Gordon Willis was the quintessential New York cinematographer

In light of Willis' death this past weekend, a reflection on the quiet brilliance of "Annie Hall" VIDEO

Topics: Video, Film, cinematography, Woody Allen, gordon willis, Annie Hall,

Gordon Willis was the quintessential New York cinematographerGordon Willis (Credit: AP/Chris Pizzello)

Queens-born cinematographer Gordon Willis died this weekend at the age of 82. When a celebrated filmmaker passes, all manner of cinephiles queue up to pay their respects. While there is typically a consensus about that individual’s most significant contributions to film – in this case, the Godfather trilogy will undoubtedly be the centerpiece of most retrospectives – a truly great back catalog implies that there is something for everyone.

Personally, I like to think of Willis as the quintessential New York shooter thanks to films like “Klute” and Hal Ashby’s criminally underappreciated “The Landlord.” But foremost in my mind are a sequence of scenes in “Annie Hall” that serve as the film’s getting-to-know-you moments – a crucial sequence in all romantic comedies. Woody Allen fans are familiar with the hilarious balcony scene in which the subtext of Annie and Alvy’s pseudo-intellectual conversation is revealed via subtitles. But prior to that brilliant but overt gag, the distance between the two potential lovers is revealed far more subtly through Willis’ camera work.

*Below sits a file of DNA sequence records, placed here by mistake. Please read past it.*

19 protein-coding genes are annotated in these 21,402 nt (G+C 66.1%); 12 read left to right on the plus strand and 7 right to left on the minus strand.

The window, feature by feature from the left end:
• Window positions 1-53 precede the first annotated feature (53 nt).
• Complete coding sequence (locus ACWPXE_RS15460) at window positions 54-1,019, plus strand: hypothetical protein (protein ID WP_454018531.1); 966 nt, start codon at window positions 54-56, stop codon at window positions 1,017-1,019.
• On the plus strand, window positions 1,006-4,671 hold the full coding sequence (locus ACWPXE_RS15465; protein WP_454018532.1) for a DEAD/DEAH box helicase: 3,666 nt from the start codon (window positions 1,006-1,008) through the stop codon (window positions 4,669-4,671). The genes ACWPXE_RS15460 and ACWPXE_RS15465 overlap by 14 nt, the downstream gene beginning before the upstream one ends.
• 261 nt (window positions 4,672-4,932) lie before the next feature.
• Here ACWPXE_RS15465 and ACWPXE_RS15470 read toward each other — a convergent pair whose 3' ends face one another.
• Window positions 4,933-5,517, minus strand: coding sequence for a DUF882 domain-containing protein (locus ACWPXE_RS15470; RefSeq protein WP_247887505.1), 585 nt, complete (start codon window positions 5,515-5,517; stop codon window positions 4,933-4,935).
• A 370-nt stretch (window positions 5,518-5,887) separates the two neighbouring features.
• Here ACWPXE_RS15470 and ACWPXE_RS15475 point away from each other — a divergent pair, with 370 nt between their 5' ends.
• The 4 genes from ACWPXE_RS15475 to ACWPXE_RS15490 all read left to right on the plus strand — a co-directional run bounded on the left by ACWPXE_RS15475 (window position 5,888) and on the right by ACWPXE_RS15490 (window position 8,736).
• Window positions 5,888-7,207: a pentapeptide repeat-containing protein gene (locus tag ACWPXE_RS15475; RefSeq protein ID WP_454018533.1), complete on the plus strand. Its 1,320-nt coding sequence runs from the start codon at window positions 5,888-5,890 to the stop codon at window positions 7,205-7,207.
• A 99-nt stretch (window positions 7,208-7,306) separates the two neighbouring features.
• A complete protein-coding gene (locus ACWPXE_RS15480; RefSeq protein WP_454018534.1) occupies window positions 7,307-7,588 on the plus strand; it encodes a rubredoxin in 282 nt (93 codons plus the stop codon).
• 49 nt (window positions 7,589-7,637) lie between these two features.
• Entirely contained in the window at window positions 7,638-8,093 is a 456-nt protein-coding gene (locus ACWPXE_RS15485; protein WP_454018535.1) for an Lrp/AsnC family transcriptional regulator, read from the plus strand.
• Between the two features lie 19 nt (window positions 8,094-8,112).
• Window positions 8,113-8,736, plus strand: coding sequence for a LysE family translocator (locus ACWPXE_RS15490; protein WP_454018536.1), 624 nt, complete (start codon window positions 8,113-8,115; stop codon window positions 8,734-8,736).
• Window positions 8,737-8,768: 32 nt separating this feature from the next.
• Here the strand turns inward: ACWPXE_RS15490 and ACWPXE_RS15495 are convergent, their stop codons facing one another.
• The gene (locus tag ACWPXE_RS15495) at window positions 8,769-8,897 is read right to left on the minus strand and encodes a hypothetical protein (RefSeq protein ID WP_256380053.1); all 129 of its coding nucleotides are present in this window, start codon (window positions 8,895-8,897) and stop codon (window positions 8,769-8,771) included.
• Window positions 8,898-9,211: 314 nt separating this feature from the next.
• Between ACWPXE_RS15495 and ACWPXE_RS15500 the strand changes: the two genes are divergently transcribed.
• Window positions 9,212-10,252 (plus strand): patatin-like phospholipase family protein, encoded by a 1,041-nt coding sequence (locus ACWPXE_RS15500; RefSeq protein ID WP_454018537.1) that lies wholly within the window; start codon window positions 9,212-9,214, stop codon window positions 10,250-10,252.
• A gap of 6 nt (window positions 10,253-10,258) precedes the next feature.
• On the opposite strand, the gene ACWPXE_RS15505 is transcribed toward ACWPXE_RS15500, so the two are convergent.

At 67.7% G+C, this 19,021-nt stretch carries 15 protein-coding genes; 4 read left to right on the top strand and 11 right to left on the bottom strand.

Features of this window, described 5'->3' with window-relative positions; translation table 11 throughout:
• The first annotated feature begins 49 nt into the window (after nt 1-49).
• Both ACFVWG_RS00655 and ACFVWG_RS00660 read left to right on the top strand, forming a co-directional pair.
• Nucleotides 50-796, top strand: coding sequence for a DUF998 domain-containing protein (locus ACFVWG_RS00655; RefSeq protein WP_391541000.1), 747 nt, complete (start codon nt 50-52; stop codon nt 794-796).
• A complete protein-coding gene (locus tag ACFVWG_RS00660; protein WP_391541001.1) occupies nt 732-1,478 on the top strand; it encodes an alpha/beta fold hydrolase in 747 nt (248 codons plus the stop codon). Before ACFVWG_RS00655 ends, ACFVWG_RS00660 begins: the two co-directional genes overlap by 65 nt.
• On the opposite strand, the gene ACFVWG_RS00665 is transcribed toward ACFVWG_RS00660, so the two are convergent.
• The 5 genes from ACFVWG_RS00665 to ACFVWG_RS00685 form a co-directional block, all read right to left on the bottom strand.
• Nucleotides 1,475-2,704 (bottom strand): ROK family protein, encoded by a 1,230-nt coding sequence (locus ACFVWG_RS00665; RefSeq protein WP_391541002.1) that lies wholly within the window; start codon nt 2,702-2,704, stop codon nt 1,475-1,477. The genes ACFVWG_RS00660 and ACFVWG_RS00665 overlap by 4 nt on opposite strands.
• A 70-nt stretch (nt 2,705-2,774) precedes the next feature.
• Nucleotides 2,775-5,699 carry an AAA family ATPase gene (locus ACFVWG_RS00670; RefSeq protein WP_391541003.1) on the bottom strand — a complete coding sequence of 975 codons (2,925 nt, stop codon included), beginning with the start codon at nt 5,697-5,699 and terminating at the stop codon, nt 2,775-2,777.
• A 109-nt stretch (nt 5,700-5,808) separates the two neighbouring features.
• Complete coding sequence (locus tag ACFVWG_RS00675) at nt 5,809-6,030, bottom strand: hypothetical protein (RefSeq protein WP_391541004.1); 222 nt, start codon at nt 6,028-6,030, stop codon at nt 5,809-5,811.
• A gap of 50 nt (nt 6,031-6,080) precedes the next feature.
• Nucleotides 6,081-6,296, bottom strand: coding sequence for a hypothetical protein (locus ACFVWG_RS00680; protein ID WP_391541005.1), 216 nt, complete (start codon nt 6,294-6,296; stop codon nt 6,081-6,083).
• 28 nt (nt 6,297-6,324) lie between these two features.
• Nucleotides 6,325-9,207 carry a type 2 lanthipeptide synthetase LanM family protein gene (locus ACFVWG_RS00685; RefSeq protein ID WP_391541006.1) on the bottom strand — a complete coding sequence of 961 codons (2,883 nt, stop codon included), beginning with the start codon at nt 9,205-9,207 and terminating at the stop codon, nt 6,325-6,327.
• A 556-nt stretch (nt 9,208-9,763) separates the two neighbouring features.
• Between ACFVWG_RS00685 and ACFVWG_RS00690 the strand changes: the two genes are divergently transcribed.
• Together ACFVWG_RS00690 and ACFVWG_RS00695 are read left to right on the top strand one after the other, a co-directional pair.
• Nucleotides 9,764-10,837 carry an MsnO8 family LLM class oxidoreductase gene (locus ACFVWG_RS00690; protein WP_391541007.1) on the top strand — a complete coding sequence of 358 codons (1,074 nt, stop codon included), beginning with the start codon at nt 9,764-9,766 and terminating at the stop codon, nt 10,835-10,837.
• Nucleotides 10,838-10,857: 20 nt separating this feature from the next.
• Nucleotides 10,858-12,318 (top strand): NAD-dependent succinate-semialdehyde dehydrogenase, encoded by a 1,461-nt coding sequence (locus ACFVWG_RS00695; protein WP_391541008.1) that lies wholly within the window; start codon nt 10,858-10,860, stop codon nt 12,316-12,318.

It begins in the lobby of the sports club where Diane Keaton’s Annie offers Allen’s Alvy Singer a ride home after a doubles tennis match – their first encounter. The two flirt awkwardly at each other over what seems like a vast distance, never in close-up, never in the same shot until they are caught uncomfortably in the doorframe together while trying to exit the building. Soon after, Alvy pursues Annie around her apartment in another awkward dance, the use of close-ups conspicuously absent presumably to indicate a lack of intimacy. These scenes are certainly not as grandiose or universally memorable as any of the more iconic shots from “The Godfather” or “Manhattan,” but they are just as effective and therefore equally valuable as examples of the diverse work of a brilliant filmmaker who will be missed.

Neil Drumming

Neil Drumming is a staff writer for Salon. Follow him on Twitter @Neil_Salon.

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